It strengthens. It doesn’t kill. It is a pill to multiple ill. Nature’s most precious attribute is deep silence. Man’s most cursed characteristic is shallow silence. The former absorbs storms within it, the latter releases storms from it. There is a Kashmiri saying germane to the point; albeit gender-specific. It is: “Z’Chop Gav Gayi Godaim Khav”.

Literally, it means silent cow eats tether. Its broader meaning is that a woman who is mute can be very quarrelsome, saucy, peevish. Her silence can be deceptive. She can be disobedient and will not accept restraints on her activities and movement.

She will break them & start quarreling with you on pretexts. There is a saying in English which is again gender-biased. A woman’s tongue was cut, yet it was speaking.

Probably, it owes its origin to Greek mythology of Philomela who was “assaulted” in wild by her sister’s husband, Tereus, who cut her tongue as she was not silent on the crime.

She avenged her honour by making Tereus deceitfully eat the meat of his own son’s body. Cannibalism! To escape from the retaliation of Tereus, mythical gods accepted her prayer & converted her into a nightingale.

And, under mythical & poetic lore of literary cultures of the world, nightingale is used as a vibrant imagery with sweetest chirping voice of joy. The bird’s song has been also addressed to give a vent to the feelings of foreboding and sorrow.

In spite of that the virtues of silence are a great boon, the vices of silence are no less bane. It is subjective. At proper times & occasions, keeping silence where one should speak out to help stop an injustice & like situations to happen can’t be termed as virtue as speaking out at that time might save the humanity at large.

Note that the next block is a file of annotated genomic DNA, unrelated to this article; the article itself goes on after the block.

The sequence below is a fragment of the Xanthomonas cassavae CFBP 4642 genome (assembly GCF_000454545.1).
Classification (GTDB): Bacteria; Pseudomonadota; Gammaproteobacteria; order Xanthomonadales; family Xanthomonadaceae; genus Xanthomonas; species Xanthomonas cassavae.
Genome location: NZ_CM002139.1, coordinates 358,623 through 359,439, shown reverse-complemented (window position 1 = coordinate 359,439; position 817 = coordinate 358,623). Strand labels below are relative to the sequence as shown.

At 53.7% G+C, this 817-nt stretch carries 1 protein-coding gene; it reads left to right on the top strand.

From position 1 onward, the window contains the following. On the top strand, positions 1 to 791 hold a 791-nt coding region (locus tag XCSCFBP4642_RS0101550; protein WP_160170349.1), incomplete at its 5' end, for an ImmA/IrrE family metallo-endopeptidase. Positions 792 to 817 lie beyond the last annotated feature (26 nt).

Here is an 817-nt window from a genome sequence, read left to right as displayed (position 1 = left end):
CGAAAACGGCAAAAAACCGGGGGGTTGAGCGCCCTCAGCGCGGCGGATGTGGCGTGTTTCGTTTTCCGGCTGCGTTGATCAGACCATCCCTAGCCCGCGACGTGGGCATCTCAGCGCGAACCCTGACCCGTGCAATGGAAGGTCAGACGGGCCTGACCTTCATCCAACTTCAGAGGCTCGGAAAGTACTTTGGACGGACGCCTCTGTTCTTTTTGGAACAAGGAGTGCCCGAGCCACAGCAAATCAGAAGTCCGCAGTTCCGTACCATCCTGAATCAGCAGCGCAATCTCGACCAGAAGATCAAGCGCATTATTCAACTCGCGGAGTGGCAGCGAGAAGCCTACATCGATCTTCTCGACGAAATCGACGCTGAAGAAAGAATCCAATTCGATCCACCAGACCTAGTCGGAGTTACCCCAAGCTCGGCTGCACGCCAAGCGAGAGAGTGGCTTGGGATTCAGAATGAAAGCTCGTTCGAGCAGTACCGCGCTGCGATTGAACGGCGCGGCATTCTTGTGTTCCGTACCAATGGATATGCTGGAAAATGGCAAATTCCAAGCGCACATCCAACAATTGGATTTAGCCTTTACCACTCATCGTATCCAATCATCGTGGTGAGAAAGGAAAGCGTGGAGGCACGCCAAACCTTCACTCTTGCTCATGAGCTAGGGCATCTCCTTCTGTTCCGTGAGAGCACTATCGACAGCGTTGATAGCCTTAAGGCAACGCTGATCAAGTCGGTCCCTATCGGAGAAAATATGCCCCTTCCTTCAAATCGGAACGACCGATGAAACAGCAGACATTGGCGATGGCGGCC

There can be numerous occasions & situations where one must speak out, while observing all civility. Again, speaking or not speaking at all for the heck of both, virtue & vice, wouldn’t augur well for the overall good of society. There are situations that demand opening up. One must speak up in certain situations.

If one remains silent under certain situations that demand speaking, silence becomes criminal. The criminal silence can be individualistic or collective. A group of people or authorities or organs of the State even can be guilty of criminal silence under given situations.

There are Kashmiri words & phrases like “Gosh” & “Gosh Duyin” which have a bearing on “Tsho’pih” but convey different meaning. They mean to ignore by keeping silent. It refers to a situation where person clearly does see & hear what is going on before him but he says nothing & acts as if he knew nothing about it. It is heedlessness & carelessness & acting without consideration of consequences.

Bottom-line:

Silence can be at times very disturbing, gnawing at heart, not depicting the true state of affairs of a people, real condition of a human heart. Shakespeare in Richard II says: “The shadow of my sorrow. Let’s see, ‘tis very true. My griefs lie all within and these external manners of laments are mere shadows to the unseen grief which swells with silence in the tortured soul. There lies the substance.”

Disclaimer: The views and opinions expressed in this article are the personal opinions of the author.

The facts, analysis, assumptions and perspective appearing in the article do not reflect the views of GK.